If biotin lowers the value of Vitamin D and TSH, does it lower the actual level that is in the blood? That answer is more worrisome. I take both of these medications, plus biotin. I’d like to see this addressed. I take biotin for my hair, and I have a friend who went through chemotherapy taking it and her hair was saved! Biotin definitely works. Thanks for this informative article.

Apparently, it is the test results that are lowered, and not the actual levels of vitamin D or of thyroid-stimulating hormone.

I got no results from a strong dose of biotin for several months. Burt’s Bees Lemon Butter Cuticle Cream worked a miracle for my awful nails within a week. I now put it on my nails a few nights a week at bedtime. I have not had a break in 3 months. Best of all, it’s topical rather than ingested.

There are many quite serious risks of taking high doses of biotin. Reader should become aware of this before using this supplement, especially in high doses.

I have always had weak fingernails until I started taking biotin several years ago. Now I rarely break one. My hair grows really fast, but with age I have lost some of it. My hairline has receded some, and my formerly very thick hair is getting thinner on the top. My suspicion is that, like so much else, it works for some of us and not others.

Over the years I tried many supplements and vitamins to improve my nails. They were very weak and would bend painfully or tear. I kept them short, usually by nail biting. Several years ago I started taking an iodine supplement. I was very surprised to see a marked improvement in the growth and strength of my nails after several months. I now have strong nails and can grow them out and use polish if I desire. No more nail biting either. If I had known iodine would do that I would have taken it years ago. My thyroid test has always come back normal. If I had an iodine deficiency I didn’t know it. I am curious why iodine worked when nothing else did.

I made a discovery while taking care of my horse: While putting a Hoof Flex on his hooves to strengthen and condition them, I would wipe some on my nails, also. Helped my nails tremendously! I just rub it in 1 – 2 times a week and you get really tough nails.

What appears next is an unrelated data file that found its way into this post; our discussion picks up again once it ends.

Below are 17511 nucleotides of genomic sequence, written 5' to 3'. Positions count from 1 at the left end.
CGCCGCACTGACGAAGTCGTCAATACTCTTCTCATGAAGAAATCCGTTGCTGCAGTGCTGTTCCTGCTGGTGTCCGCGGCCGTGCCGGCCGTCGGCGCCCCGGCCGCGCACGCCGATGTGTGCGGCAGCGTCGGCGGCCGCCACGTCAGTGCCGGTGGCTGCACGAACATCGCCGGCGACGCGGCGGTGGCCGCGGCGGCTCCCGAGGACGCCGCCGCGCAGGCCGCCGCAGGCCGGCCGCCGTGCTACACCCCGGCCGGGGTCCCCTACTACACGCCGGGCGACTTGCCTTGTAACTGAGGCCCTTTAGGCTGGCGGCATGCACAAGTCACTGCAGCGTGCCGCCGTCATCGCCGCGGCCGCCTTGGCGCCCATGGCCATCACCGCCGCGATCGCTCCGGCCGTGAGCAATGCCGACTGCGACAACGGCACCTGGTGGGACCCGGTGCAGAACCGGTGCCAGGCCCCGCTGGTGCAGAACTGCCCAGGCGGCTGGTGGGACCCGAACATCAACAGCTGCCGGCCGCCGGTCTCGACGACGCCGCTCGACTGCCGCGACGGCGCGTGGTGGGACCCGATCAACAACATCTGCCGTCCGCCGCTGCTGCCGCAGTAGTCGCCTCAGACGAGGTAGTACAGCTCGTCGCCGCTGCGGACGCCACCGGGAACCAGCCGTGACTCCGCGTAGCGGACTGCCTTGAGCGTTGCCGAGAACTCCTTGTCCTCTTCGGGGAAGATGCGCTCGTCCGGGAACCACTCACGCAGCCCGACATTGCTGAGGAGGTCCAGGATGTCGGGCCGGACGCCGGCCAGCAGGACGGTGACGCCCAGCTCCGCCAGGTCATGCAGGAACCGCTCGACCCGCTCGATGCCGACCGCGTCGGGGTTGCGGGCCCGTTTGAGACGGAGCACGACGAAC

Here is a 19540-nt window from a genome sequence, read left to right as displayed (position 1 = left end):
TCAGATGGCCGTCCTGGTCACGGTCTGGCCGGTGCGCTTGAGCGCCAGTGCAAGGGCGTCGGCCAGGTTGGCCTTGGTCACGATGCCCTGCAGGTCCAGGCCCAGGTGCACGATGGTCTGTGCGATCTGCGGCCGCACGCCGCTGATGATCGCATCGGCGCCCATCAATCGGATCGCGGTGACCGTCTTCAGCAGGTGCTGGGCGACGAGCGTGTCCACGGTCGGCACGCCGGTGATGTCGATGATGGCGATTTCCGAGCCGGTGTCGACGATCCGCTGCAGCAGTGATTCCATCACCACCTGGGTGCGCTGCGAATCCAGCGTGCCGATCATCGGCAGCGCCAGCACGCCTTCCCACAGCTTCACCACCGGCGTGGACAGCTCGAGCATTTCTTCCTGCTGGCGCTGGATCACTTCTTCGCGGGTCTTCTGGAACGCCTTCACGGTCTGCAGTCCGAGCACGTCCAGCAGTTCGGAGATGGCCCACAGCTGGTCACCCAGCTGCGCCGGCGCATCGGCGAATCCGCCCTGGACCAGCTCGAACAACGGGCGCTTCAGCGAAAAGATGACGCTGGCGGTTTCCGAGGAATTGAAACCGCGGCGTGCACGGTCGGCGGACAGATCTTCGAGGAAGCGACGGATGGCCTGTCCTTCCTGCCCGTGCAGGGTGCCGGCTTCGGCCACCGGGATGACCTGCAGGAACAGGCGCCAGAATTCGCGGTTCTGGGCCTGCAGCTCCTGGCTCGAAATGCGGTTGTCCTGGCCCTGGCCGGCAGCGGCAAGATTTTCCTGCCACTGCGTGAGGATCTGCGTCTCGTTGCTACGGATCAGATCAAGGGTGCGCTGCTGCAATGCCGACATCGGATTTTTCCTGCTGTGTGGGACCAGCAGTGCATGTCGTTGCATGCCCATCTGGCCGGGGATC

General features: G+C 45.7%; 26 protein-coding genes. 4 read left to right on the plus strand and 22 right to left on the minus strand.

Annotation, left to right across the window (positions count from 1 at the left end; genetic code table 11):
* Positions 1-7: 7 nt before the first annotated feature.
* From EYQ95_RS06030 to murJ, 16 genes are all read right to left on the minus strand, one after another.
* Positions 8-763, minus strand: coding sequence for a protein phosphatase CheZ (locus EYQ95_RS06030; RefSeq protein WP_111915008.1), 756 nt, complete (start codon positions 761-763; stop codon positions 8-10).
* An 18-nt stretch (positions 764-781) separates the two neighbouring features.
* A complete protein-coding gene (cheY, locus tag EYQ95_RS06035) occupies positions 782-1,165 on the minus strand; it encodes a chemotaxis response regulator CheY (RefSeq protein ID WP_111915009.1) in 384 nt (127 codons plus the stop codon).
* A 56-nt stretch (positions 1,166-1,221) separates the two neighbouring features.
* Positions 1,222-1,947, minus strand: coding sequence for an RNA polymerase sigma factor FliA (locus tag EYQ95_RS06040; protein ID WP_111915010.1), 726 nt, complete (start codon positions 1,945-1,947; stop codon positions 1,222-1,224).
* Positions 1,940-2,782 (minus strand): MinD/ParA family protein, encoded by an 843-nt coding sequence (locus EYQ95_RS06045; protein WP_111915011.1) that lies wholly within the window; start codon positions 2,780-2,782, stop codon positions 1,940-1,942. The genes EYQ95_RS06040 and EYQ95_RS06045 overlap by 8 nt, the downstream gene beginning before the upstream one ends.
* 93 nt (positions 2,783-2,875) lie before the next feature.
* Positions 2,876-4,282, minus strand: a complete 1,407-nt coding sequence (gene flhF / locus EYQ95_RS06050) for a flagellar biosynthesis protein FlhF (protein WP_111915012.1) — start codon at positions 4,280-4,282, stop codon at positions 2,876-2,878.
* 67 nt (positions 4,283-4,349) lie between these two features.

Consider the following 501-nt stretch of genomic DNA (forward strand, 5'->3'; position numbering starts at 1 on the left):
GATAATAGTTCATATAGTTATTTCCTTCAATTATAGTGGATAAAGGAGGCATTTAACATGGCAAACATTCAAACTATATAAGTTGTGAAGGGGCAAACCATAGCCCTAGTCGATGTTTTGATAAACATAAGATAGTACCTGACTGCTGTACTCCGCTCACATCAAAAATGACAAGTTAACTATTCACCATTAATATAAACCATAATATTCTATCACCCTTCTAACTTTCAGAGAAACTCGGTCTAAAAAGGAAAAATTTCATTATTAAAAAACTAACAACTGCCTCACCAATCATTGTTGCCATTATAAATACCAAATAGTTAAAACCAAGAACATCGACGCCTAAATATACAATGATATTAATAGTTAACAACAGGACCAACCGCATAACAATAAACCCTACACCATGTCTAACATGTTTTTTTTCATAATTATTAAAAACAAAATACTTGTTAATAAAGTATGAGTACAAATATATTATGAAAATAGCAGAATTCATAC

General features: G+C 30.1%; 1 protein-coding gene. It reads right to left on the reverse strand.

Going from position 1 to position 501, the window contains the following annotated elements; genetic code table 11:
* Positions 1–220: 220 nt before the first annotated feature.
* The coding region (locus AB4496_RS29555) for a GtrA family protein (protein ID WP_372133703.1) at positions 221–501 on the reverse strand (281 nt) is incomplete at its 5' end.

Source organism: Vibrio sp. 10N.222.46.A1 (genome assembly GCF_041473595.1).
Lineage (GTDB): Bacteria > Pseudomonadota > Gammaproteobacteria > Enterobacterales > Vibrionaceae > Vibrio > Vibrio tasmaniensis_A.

I started taking biotin a couple of years ago and it did strengthen my nails. However, I developed GERD around the same time. I didn’t initally connect the two, and was managing the GERD with apple cider vinegar tablets with each meal, not eating anything after dinner, sleeping elevated, etc. The gastroenterologist prescribed Protonix but I didn’t want to get hooked on a PPI so I didn’t take it. A few months ago I suddenly realized that the GERD had started at about the time that I started taking biotin. I stopped the biotin, and within a few weeks the GERD was completely gone, and I haven’t been bothered by it since.

I tried Biotin about six months ago, as my friends were saying how much it had helped them with hair and nail growth.
I was on it one day, and that night I woke with my heart pounding and feeling like I was having an anxiety attack. I though it was my imagination so tried it again the next night. Same thing. Looked up the side effects, and sure enough I had an answer. I had had hyper-thyroid years ago, and I have AFIB. Stopped the Biotin immediately and had no more problem.
Be sure to look up side effects on any herb or aids before use.

Always consult your doctor before self prescribing medications! Your whole body picture is different from others!

Took biotin in my multi-B supplement for years but my nails and hair have always been weak and thin. Sea Buckthorn, twice a day, makes all the difference in the world for me. My hair is silky and shiny, my nails are long and strong.

I started taking Biotin for my nails. They improved a lot, although in winter they are still not as good as I’d like. However, my hair, which used to barely grow, now grows like crazy! I actually get annoyed by how quickly it grows!

Not too long ago I got a blood test done, and my doctor told me to LOWER my dose of Vitamin D. I was taking magnesium glycinate and saw that it was a version mixed with Vitamin D. I was taking enough pills to meet the level of magnesium I was trying for. I didn’t realize that it was really a Vitamin D supplement with magnesium, not the other way round. I had to lower the dose until I ran out of those, got magnesium without D, and went back to my old vitamin D pill.

I will say that I credit the D, plus the flu shot, with helping me avoid colds and flu since 2012. The couple of times I’ve gotten something it went away pretty quickly.

I have had deep ridges in my fingernails for years–did not know why–read about biotin deficiency. Since I have started taken biotin, ridges seem less.

I took biotin for a year, and it did nothing for my weak nails. One day I rubbed coconut oil on and around my nails, and they got stronger right away. It was weird, actually, how fast they responded. I do that about once a week now. But I should have known that I didn’t need biotin because my hair is extremely thick.